After being in space, all the space travelers exhibited similar brain changes: cerebrospinal fluid buildup and reduced space between the brain and the surrounding membrane at the top of the head. The Americans, however, also had more enlargement in the regions of the brain that serve as a cleaning system during sleep, e.g. the perivascular space (PVS).

H/t Tyler Cowen.

Dendritic predictive coding: A theory of cortical computation with spiking neurons

Two views of the top

Neural Recognizers: Some [old] notes based on a TV tube metaphor [perceptual contact with the world]

Yet another bump can't hurt. Why? Because yesterday I saw this tweet by Kevin Mitchell: “A useful perspective shift is to think of a neuron (or brain area) as actively monitoring its inputs as opposed to being passively driven by them.” [5.17.22]

Another bump to the top can't hurt.  [Sept 2021]

I'm bumping this to the top of the queue because GPT-3. I'm reconfiguring and restructuring like crazy. More later.
Introduction: Raw Notes

A fair number of my posts here at New Savanna are edited from my personal intellectual notes. In this post the notes are unedited. This is an idea that dates back to my graduate school days in English at SUNY Buffalo. Since I keep my notes in Courier – a font that harks back to the days of manual typewriters – I’ve decided to retain that font for these posts and to drop justification.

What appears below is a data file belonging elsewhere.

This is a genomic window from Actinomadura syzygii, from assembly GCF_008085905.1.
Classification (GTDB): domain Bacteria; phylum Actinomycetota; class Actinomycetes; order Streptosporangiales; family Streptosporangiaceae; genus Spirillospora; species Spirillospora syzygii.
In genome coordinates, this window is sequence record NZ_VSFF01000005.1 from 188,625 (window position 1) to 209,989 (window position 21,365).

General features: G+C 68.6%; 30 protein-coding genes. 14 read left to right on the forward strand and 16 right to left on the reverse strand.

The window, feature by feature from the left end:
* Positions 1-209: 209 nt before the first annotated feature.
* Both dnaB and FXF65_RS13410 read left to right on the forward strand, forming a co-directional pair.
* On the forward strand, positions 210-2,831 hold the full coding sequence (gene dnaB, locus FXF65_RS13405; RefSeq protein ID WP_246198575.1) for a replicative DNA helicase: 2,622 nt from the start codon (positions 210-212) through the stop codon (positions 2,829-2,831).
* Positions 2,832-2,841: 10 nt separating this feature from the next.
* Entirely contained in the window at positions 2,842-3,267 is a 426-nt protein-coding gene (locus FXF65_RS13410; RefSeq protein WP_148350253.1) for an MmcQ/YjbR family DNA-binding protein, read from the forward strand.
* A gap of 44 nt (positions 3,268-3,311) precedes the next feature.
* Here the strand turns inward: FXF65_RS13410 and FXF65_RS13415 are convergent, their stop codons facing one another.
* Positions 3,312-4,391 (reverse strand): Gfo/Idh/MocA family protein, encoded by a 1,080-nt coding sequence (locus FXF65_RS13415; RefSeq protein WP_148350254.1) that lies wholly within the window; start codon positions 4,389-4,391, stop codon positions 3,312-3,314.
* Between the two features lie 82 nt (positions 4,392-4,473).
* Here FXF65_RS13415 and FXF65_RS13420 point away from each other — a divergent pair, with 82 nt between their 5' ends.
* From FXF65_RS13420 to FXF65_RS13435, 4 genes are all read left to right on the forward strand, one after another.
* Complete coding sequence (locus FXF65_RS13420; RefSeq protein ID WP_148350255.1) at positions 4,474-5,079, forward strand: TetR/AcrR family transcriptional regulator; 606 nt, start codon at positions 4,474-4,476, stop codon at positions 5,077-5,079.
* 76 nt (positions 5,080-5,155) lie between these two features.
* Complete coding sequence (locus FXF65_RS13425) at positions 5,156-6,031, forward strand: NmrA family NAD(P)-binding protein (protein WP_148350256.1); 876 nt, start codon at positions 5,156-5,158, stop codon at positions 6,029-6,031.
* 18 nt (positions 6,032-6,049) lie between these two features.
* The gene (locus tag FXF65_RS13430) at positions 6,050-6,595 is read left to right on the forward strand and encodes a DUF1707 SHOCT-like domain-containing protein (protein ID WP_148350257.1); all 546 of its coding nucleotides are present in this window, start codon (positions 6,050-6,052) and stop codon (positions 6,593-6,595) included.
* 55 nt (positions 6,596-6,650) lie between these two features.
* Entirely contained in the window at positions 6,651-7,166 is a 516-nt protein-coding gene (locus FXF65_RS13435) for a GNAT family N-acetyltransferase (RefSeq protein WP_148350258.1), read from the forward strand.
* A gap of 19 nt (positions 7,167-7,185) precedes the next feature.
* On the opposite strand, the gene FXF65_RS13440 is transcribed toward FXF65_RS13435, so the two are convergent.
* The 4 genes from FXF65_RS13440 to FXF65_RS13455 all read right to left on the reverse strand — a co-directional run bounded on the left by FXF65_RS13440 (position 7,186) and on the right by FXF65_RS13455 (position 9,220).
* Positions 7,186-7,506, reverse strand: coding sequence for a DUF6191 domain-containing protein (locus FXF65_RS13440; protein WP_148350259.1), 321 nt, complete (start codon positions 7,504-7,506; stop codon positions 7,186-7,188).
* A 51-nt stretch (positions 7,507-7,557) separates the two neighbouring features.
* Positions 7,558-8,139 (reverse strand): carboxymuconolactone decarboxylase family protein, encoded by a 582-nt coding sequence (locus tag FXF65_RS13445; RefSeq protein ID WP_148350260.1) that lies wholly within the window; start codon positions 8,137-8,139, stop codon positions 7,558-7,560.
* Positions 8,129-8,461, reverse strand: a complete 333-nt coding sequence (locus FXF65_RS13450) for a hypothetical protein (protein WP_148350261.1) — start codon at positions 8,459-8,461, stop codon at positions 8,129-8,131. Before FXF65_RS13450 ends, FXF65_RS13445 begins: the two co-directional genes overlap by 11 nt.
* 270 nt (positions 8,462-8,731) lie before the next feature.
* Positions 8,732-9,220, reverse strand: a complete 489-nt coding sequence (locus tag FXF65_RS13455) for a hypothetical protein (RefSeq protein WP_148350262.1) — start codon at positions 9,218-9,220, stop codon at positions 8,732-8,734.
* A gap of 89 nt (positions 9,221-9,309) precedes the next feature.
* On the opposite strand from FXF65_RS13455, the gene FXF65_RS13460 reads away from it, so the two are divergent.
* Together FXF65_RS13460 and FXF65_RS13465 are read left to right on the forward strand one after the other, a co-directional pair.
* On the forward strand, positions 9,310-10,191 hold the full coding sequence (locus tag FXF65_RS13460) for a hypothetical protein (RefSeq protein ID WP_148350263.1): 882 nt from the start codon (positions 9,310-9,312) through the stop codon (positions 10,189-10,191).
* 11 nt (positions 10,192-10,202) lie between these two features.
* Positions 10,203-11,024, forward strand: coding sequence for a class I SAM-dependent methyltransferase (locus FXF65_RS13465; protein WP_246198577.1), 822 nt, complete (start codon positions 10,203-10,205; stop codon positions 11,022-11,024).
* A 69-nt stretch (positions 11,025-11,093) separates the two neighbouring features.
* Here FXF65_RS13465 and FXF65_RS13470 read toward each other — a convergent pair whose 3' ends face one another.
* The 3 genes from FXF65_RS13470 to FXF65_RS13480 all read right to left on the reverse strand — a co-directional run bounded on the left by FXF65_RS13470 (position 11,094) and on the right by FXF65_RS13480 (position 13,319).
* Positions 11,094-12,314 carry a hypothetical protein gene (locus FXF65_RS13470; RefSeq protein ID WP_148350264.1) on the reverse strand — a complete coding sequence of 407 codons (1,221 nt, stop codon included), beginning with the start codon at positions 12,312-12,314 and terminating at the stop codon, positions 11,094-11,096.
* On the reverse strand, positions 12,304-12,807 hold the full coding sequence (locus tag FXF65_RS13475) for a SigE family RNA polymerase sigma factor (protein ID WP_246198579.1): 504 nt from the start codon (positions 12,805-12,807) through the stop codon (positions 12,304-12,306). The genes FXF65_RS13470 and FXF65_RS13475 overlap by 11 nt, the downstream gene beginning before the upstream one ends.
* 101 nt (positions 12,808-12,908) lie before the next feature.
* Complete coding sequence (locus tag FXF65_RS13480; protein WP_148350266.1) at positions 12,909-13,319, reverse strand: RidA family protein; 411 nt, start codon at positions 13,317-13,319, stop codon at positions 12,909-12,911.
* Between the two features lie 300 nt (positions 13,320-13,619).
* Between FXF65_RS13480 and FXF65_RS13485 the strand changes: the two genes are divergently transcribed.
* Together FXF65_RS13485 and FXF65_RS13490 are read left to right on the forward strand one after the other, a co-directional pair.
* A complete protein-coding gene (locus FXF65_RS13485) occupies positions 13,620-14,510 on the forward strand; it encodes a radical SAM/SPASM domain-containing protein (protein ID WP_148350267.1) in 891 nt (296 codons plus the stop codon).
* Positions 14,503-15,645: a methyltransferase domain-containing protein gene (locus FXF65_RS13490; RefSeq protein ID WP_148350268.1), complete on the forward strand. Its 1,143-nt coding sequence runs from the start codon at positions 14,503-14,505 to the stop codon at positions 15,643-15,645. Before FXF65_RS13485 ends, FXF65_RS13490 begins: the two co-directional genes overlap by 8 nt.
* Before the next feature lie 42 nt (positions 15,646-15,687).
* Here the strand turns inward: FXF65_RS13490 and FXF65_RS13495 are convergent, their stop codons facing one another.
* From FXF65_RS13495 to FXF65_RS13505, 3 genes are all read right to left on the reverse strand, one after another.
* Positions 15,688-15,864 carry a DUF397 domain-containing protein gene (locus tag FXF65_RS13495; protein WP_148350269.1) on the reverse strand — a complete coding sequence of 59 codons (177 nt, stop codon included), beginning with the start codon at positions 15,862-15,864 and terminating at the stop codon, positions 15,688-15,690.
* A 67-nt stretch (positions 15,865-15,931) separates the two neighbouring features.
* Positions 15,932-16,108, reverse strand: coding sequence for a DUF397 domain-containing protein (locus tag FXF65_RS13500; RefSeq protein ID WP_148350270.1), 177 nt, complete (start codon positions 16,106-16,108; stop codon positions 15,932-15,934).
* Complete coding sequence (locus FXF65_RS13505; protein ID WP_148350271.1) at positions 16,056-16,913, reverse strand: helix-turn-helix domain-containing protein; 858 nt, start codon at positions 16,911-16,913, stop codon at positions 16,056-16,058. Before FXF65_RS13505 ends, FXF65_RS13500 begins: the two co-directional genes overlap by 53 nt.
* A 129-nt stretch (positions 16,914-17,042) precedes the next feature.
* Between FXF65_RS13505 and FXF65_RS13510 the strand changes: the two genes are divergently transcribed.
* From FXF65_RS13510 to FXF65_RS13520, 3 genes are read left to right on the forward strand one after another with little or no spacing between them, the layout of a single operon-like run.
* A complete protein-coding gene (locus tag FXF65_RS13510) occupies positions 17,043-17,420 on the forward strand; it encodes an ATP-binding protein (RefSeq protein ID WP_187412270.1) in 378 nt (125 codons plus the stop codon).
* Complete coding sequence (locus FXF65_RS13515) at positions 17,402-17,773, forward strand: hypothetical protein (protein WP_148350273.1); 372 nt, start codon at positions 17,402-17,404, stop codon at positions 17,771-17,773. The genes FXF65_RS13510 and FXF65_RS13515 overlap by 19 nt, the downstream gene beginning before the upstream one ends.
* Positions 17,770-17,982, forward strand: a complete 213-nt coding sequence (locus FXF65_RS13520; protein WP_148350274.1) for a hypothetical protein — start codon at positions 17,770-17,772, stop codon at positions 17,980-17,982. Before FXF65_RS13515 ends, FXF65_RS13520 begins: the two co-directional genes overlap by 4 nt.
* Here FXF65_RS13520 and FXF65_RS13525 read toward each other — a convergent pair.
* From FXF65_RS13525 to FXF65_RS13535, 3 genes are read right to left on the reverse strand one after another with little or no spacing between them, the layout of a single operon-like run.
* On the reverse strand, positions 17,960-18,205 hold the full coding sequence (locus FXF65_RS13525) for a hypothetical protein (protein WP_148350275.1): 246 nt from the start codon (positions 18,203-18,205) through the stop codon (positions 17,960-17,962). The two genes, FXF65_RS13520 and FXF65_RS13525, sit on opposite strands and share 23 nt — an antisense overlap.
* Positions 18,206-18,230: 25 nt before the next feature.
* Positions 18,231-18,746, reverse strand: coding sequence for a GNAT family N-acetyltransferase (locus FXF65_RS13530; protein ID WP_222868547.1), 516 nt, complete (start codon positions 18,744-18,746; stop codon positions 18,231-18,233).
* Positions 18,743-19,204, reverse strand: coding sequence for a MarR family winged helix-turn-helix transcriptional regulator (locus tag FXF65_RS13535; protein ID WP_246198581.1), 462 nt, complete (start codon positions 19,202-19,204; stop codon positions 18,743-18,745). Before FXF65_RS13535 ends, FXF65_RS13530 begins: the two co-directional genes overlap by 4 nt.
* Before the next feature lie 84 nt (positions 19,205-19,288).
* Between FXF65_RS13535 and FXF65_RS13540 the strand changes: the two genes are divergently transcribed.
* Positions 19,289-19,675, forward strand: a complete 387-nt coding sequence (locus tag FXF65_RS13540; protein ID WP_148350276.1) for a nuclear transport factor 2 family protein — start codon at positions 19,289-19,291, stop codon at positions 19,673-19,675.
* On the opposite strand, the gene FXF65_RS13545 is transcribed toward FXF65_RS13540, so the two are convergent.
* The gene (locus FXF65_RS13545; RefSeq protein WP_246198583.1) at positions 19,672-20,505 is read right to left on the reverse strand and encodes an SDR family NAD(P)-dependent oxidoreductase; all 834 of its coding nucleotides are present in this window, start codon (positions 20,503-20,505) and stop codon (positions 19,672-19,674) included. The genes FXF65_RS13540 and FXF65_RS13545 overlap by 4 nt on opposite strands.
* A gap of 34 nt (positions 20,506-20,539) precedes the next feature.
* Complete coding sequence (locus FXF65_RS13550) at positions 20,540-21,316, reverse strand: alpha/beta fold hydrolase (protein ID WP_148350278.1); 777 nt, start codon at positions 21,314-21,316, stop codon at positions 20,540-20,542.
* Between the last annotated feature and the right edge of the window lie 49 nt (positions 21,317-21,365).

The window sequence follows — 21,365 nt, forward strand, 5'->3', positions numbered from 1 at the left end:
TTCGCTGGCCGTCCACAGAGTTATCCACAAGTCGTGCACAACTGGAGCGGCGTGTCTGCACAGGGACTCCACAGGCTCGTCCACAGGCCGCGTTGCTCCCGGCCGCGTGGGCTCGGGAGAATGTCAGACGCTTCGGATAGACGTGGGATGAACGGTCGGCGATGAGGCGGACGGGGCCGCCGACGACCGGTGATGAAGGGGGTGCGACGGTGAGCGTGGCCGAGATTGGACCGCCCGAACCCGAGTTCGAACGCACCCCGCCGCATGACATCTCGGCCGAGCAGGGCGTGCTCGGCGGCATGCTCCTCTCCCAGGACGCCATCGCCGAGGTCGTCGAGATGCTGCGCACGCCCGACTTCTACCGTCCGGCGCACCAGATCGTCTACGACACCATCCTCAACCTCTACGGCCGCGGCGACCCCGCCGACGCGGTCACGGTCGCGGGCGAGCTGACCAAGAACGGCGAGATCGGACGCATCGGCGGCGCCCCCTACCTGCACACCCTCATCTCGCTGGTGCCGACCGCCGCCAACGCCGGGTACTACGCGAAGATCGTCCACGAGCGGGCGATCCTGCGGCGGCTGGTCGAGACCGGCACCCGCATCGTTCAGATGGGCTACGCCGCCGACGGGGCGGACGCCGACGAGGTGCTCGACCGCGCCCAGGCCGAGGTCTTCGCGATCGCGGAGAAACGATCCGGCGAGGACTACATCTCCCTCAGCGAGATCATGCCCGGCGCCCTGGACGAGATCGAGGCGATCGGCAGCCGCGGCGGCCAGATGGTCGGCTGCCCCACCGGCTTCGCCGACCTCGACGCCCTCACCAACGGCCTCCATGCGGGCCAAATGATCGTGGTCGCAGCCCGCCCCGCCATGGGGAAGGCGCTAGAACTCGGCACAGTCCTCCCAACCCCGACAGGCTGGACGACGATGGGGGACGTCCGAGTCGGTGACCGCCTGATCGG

Since these notes are “raw” you’re pretty much on your own. Sorry and good luck.

* * * * *

1.26.2002 – 1.27.2002

This is the latest version of an idea I first explored at Buffalo back in the late 1970s. It was jointly inspired by William Powers’ notion of a zero reference level at the top of his servo stack and by D’Arcy Thompson. I’ve transcribed some of those notes into the next section. A version of this appeared in the paper DGH (David Hays) and I wrote on natural intelligence, where we talked in terms of Pribram’s neural holography and Spinelli’s OCCAM model for the cortical column:
  • W. Benzon and D. Hays. Principles and Development of Natural Intelligence. Journal of Social and Biological Structures 11, 293 - 322, 1988.
  • Powers, W.T. (1973). Behavior: The Control of Perception. Chicago: Aldine.
  • Pribram, K. H. (1971). Languages of the Brain. Englewood Cliffs, New Jersey: Prentice-Hall.
  • Spinelli, D. N. (1970). Occam, a content addressable memory model for the brain. In (K. H. Pribram & D. Broadbent, Eds): The Biology of Memory. New York: Academic Press, pp. 293-306.

“TV Tube Recognizer”


Imagine a TV screen with a circle painted on it and with controls which allow you to operate on and manipulate the projection system in various useful ways. We’re going to use this to conduct an active analysis of the input to the screen.